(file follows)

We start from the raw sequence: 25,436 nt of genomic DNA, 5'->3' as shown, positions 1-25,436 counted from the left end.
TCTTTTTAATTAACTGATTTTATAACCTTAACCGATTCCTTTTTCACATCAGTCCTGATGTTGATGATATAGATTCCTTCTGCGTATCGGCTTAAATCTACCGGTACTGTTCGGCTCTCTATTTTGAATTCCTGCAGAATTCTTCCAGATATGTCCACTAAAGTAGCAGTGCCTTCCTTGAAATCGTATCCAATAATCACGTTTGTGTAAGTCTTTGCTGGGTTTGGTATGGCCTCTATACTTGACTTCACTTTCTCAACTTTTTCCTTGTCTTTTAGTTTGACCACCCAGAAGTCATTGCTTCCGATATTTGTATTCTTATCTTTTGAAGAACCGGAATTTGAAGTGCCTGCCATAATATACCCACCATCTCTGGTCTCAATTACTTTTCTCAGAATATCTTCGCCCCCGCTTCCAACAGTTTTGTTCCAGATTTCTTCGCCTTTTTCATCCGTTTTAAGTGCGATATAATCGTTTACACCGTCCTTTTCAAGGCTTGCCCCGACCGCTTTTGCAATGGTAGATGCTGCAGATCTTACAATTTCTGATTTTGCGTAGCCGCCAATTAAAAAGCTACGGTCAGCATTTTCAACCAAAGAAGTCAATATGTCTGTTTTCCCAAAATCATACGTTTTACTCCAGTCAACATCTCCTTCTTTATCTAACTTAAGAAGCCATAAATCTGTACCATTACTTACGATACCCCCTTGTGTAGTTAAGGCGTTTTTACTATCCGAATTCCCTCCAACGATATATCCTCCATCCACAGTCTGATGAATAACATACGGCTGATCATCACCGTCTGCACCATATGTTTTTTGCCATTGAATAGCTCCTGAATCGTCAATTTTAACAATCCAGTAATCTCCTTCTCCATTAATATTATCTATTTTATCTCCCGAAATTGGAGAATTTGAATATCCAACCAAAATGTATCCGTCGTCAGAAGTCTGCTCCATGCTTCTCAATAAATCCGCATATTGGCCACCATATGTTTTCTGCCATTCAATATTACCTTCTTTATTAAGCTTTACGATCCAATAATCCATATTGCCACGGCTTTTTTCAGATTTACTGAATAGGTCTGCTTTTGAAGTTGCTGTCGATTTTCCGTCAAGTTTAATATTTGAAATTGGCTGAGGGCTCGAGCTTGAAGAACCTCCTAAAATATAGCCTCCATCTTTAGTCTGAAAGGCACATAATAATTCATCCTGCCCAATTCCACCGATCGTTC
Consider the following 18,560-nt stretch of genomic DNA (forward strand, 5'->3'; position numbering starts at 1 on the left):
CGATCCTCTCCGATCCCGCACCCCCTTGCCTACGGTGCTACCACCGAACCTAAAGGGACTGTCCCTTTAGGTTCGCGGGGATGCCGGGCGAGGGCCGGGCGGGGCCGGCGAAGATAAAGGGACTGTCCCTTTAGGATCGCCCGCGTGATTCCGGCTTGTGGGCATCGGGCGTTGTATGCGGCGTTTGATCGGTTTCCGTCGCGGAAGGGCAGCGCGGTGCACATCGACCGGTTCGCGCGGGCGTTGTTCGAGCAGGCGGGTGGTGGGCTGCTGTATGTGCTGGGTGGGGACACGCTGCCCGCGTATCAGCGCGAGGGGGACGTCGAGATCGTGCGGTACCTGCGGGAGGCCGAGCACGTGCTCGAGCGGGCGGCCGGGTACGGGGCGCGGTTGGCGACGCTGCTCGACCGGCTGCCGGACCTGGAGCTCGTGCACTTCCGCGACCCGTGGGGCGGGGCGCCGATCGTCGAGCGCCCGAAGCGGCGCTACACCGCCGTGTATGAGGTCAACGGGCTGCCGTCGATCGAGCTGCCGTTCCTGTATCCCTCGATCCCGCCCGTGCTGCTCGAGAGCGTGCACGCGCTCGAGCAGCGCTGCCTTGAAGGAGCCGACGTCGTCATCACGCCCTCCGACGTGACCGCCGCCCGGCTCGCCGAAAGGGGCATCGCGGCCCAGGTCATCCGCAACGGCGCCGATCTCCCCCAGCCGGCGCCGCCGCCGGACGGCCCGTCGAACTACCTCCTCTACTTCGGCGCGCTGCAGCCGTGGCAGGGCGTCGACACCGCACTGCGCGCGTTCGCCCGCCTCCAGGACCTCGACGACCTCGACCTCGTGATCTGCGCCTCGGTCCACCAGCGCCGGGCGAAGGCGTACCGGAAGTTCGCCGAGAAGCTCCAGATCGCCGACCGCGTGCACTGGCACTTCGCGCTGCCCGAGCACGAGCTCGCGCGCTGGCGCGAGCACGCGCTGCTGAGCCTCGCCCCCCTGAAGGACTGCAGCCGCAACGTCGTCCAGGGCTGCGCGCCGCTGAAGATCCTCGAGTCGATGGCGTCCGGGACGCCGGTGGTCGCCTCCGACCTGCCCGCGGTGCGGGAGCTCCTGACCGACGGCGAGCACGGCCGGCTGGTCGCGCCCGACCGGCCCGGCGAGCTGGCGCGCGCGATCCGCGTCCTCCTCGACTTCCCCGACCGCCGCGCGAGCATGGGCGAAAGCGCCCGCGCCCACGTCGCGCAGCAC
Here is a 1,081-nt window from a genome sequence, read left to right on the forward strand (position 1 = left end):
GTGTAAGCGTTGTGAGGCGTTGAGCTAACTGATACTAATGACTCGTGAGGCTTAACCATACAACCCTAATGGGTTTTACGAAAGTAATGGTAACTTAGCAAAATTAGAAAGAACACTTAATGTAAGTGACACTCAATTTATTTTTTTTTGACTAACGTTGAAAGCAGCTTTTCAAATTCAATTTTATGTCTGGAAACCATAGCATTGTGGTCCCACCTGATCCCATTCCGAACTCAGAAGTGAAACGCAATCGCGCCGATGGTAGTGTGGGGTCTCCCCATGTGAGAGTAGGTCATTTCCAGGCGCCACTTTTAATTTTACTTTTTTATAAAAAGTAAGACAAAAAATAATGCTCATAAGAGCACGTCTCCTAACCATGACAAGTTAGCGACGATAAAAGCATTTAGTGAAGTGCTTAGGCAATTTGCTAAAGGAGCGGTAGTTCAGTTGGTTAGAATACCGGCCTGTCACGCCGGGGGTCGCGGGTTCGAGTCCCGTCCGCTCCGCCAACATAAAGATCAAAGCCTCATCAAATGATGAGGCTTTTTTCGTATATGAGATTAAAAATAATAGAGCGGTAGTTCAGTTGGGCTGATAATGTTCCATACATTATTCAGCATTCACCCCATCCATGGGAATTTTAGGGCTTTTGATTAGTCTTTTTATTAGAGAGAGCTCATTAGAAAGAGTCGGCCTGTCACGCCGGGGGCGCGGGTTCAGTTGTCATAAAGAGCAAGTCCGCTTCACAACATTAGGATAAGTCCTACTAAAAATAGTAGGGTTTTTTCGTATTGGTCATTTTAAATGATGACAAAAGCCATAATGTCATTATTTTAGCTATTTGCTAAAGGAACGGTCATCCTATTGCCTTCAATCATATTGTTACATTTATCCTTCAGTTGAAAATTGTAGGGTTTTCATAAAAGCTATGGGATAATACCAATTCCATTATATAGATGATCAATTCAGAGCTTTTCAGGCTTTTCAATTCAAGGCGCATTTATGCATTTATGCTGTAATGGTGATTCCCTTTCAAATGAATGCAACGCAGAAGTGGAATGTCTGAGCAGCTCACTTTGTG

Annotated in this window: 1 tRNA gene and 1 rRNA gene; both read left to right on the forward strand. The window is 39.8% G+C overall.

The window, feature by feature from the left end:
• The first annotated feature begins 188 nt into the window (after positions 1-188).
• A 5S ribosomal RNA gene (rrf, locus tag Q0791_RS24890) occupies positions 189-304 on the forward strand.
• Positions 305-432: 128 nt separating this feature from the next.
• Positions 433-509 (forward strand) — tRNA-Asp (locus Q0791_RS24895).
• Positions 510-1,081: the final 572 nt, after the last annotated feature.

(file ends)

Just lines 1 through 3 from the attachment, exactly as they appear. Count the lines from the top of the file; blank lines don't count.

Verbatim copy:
We start from the raw sequence: 25,436 nt of genomic DNA, 5'->3' as shown, positions 1-25,436 counted from the left end.
TCTTTTTAATTAACTGATTTTATAACCTTAACCGATTCCTTTTTCACATCAGTCCTGATGTTGATGATATAGATTCCTTCTGCGTATCGGCTTAAATCTACCGGTACTGTTCGGCTCTCTATTTTGAATTCCTGCAGAATTCTTCCAGATATGTCCACTAAAGTAGCAGTGCCTTCCTTGAAATCGTATCCAATAATCACGTTTGTGTAAGTCTTTGCTGGGTTTGGTATGGCCTCTATACTTGACTTCACTTTCTCAACTTTTTCCTTGTCTTTTAGTTTGACCACCCAGAAGTCATTGCTTCCGATATTTGTATTCTTATCTTTTGAAGAACCGGAATTTGAAGTGCCTGCCATAATATACCCACCATCTCTGGTCTCAATTACTTTTCTCAGAATATCTTCGCCCCCGCTTCCAACAGTTTTGTTCCAGATTTCTTCGCCTTTTTCATCCGTTTTAAGTGCGATATAATCGTTTACACCGTCCTTTTCAAGGCTTGCCCCGACCGCTTTTGCAATGGTAGATGCTGCAGATCTTACAATTTCTGATTTTGCGTAGCCGCCAATTAAAAAGCTACGGTCAGCATTTTCAACCAAAGAAGTCAATATGTCTGTTTTCCCAAAATCATACGTTTTACTCCAGTCAACATCTCCTTCTTTATCTAACTTAAGAAGCCATAAATCTGTACCATTACTTACGATACCCCCTTGTGTAGTTAAGGCGTTTTTACTATCCGAATTCCCTCCAACGATATATCCTCCATCCACAGTCTGATGAATAACATACGGCTGATCATCACCGTCTGCACCATATGTTTTTTGCCATTGAATAGCTCCTGAATCGTCAATTTTAACAATCCAGTAATCTCCTTCTCCATTAATATTATCTATTTTATCTCCCGAAATTGGAGAATTTGAATATCCAACCAAAATGTATCCGTCGTCAGAAGTCTGCTCCATGCTTCTCAATAAATCCGCATATTGGCCACCATATGTTTTCTGCCATTCAATATTACCTTCTTTATTAAGCTTTACGATCCAATAATCCATATTGCCACGGCTTTTTTCAGATTTACTGAATAGGTCTGCTTTTGAAGTTGCTGTCGATTTTCCGTCAAGTTTAATATTTGAAATTGGCTGAGGGCTCGAGCTTGAAGAACCTCCTAAAATATAGCCTCCATCTTTAGTCTGAAAGGCACATAATAATTCATCCTGCCCAATTCCACCGATCGTTC
Consider the following 18,560-nt stretch of genomic DNA (forward strand, 5'->3'; position numbering starts at 1 on the left):